Say What? New Orleans street names are hard to pronounce! Yes, indeed.
There are a lot of interesting things about New Orleans. The fact that the languages, food, music, and traditions of the Louisiana Creole culture continued after the Louisiana Purchase and US statehood is unarguably unique. In my post Say What? New Orleans Speak I introduced readers to some local lingo, popular places with a bit of history, and a pronunciation guide. Today we will look at some street names. Yeah-you-right, if you want to sound like local when visiting NOLA, there are a few street names that are particularly difficult to pronounce. Tourists come across all or most of them during a visit.
Let’s start with a review. You already know locals pronounce the name of the city as noo OR-lunz, noo OR-lee-unz, or noo AW-linz. But did you know the city is divided into Parishes and Faubourgs? A Parish is called a county in other US cities. A Faubourg (FAUX-berg) is a holdover from the French Colonial period and refers to the parts outside the city, known today as the “burbs”. The French Quarter which is the oldest neighborhood in the city today, was the original city, so the territory built up outside of that space was considered a “faubourg” or “suburbs’’. For example, there’s a Faubourg St. John, a Faubourg Marigny (MAHR-ruh-nee) and the Faubourg Tremé (tray-MAY) made popular in the HBO series Treme. However, in the TV show, the spelling Treme could be pronounced TREAM. When spelled the French way with the diacritic over the second ‘e’, Tréme, the pronunciation changes.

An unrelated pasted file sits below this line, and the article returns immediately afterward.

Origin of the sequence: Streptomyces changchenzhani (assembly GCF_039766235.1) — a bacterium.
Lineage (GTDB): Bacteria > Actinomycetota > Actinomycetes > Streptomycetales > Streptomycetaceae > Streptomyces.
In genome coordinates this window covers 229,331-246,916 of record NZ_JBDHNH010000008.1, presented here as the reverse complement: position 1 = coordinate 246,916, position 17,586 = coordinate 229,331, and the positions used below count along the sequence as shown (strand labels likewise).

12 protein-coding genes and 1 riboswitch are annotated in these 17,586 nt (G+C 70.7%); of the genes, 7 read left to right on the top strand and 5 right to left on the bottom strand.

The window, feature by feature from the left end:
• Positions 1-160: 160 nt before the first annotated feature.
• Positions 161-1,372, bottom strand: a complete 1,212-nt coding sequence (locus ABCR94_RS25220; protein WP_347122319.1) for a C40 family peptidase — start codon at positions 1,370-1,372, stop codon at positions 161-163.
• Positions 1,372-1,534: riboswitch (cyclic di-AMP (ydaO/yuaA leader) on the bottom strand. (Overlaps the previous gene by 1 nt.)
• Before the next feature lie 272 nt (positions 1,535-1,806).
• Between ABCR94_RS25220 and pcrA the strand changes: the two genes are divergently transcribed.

Here’s the thing: the blending of a handful of old world cultures that settled in Louisiana created a new culture that has over time influenced the pronunciations of old words. So a French word or a Spanish word or a word from one of the original languages from colonial or native Louisiana languages may not be pronounced as you think.
Have some fun and give these pronunciations a try. And if you get stuck, that’s okay, just ask a local, they won’t mind!
- Baronne: (buh-ROAN) not (bar-ro-NAY)
- Burgundy Street: (bur-GUN-dee) not like the wine, (BURG-gun-dee)
- Carondelet: (kah-ron-duh-LET) not (kah-ron-duh-LAY)
- Chartres: (CHART-ers) not (char-TRESS)
- Conti: (KAWN-tie) not (KAWN-tee)
- Decatur: (duh-KAY-ter), not (dee-ca-TURE) or (deck uh-TURE)
- Freret: (FER-et) not (FRER-ay), the French way
- Iberville: (EYE-ber-ville) not (IB-er-ville)
- Tonti: (TAWN-tee) not (TAWN-tie) ignore #5!
- Tchoupitoulas: (Chop-a-TOO-luhs) not, well…you can imagine
- Toulouse: (TOO-loose) not (Too-LOOSE)
- Tulane: (TOO-lane) not (tu-LANE)
After you have it all figured out, plug in New Orleans street names to a car navigation system on your visit if you want to get a good laugh.
And please, strike up a conversation with a local while out and about. When home, the local lingo is what makes it feel like home to me. A typical greeting from an old childhood NAY-bah I may see in da MAW-nin’ could go like this, “Hey dawlin’! Where y’at? How’s yamama’n’em? You bettah come pass by ma house before you leave.”
And that is music to my ears.